April 1, 1982

Previous experiments at the North Willamette Station (1979, 1980) have established that stands of carrot, cauliflower, and lettuce on Willamette silt loam are inhibited at pH less than 5.8 compared to higher pH. In addition, broadcast applications of N fertilizers have reduced stands when compared with unfertilized soil. In the 1979 experiments, ammonium sulfate at 112 kg N/ha depressed stands by approximately 15% to 45%, depending on the crop; at 224 kg N/ha, ammonium sulfate depressed stands by 30% to 55%.

February 1, 1985

Overwintered onions in the Willamette Valley are seeded in early September and harvested in the following spring or summer. Obtaining strong and early growth in the spring is essential to achieve large bulb size and profitable yields. However, soil and air temperatures are usually less than optimal during the spring growth period, possibly limiting response to fertilizers.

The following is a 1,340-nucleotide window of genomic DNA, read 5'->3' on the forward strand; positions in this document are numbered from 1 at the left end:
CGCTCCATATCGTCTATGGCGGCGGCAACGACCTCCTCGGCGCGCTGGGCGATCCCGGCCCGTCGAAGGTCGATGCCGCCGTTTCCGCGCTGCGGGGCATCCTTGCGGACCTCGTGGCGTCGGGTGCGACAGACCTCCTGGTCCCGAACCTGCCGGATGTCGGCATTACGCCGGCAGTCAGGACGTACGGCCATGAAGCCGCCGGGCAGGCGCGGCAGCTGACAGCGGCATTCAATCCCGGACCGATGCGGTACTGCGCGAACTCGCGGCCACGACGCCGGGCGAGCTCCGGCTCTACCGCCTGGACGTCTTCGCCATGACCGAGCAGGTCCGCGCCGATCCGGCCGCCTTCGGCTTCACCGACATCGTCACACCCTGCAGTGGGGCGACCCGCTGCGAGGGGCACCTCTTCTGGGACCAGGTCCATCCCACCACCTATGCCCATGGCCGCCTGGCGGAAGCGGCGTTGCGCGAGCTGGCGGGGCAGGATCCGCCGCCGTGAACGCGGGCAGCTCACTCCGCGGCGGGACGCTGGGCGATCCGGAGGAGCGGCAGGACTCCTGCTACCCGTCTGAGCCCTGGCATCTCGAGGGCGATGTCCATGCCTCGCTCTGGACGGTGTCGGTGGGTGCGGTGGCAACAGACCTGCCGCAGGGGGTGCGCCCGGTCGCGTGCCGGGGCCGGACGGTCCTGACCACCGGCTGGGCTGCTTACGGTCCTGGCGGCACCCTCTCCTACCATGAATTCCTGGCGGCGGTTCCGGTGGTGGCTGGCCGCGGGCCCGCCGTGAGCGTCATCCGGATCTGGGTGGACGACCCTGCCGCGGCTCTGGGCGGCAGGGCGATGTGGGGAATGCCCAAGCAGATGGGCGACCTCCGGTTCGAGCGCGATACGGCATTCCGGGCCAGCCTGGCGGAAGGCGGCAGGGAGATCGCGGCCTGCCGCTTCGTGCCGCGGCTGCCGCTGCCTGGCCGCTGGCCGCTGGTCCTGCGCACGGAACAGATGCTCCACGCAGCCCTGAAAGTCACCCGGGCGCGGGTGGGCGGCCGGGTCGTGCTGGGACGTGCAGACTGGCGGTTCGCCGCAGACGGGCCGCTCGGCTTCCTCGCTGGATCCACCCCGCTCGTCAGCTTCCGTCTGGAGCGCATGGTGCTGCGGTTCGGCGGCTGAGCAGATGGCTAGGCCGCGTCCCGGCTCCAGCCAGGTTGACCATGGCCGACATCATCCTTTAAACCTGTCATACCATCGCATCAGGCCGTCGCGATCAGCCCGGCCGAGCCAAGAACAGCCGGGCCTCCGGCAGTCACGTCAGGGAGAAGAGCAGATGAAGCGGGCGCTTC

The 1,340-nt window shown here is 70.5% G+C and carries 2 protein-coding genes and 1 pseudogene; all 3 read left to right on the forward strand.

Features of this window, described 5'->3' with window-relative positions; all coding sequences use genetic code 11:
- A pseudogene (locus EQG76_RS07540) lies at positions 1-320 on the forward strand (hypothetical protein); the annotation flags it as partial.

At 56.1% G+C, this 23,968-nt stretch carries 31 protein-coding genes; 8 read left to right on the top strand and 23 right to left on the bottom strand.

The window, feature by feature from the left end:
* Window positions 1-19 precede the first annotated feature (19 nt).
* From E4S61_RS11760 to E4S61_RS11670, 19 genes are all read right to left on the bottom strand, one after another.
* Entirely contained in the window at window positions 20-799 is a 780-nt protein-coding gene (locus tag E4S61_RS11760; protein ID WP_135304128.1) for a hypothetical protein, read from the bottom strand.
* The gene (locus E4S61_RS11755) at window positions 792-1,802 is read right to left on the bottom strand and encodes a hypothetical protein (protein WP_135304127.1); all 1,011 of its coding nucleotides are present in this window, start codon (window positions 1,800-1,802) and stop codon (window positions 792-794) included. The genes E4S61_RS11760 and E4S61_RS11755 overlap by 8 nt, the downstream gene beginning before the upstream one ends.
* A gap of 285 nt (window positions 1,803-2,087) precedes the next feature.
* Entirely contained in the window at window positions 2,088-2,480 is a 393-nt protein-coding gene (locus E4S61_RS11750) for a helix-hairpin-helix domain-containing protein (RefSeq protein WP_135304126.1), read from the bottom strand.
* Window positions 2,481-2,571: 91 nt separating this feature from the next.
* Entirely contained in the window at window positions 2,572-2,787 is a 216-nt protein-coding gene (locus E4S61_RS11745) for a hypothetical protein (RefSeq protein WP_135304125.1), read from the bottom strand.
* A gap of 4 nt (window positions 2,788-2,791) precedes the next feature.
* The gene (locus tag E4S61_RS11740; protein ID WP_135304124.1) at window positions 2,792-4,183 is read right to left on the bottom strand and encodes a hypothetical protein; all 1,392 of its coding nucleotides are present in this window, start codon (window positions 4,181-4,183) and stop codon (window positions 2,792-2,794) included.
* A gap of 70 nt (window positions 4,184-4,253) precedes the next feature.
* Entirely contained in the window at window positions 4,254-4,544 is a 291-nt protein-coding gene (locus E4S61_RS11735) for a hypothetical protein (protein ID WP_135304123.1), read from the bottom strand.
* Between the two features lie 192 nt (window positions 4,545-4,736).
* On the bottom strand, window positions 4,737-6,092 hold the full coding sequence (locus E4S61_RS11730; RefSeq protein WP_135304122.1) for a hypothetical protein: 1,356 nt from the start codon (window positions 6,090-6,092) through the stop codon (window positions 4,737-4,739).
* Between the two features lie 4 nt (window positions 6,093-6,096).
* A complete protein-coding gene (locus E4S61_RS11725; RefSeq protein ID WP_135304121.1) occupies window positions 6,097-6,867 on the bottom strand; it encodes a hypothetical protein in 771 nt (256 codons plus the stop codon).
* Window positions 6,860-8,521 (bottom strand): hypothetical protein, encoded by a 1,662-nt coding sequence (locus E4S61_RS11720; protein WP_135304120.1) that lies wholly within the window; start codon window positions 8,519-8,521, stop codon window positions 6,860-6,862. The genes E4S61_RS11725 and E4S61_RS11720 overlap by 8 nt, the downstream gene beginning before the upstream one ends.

April 1, 1981

Production of commercial nitrogen (N) fertilizers depends on fixing atmospheric N, a process which consumes natural gas. As world energy prices soar, the cost of fertilizer N must also increase, making efficient crop uptake of applied N ever more important. It may be possible to increase the efficiency of crop N utilization by splitting the total crop requirement among two or more applications. In some situations, application of the entire crop N requirement at one time may lead to significant losses to volatilization, leaching, or runoff.

Introduction

The rationale for this trial was similar to that of the previously described broccoli and sweet corn experiments. Sweet corn is planted at smaller populations and wider row spacings than is broccoli and may be less effective at taking up applied N. The purpose of this trial was to determine if yield of sweet corn would be affected by placement or source of N fertilizer at several rates of applied N.

Methods

April 1, 1981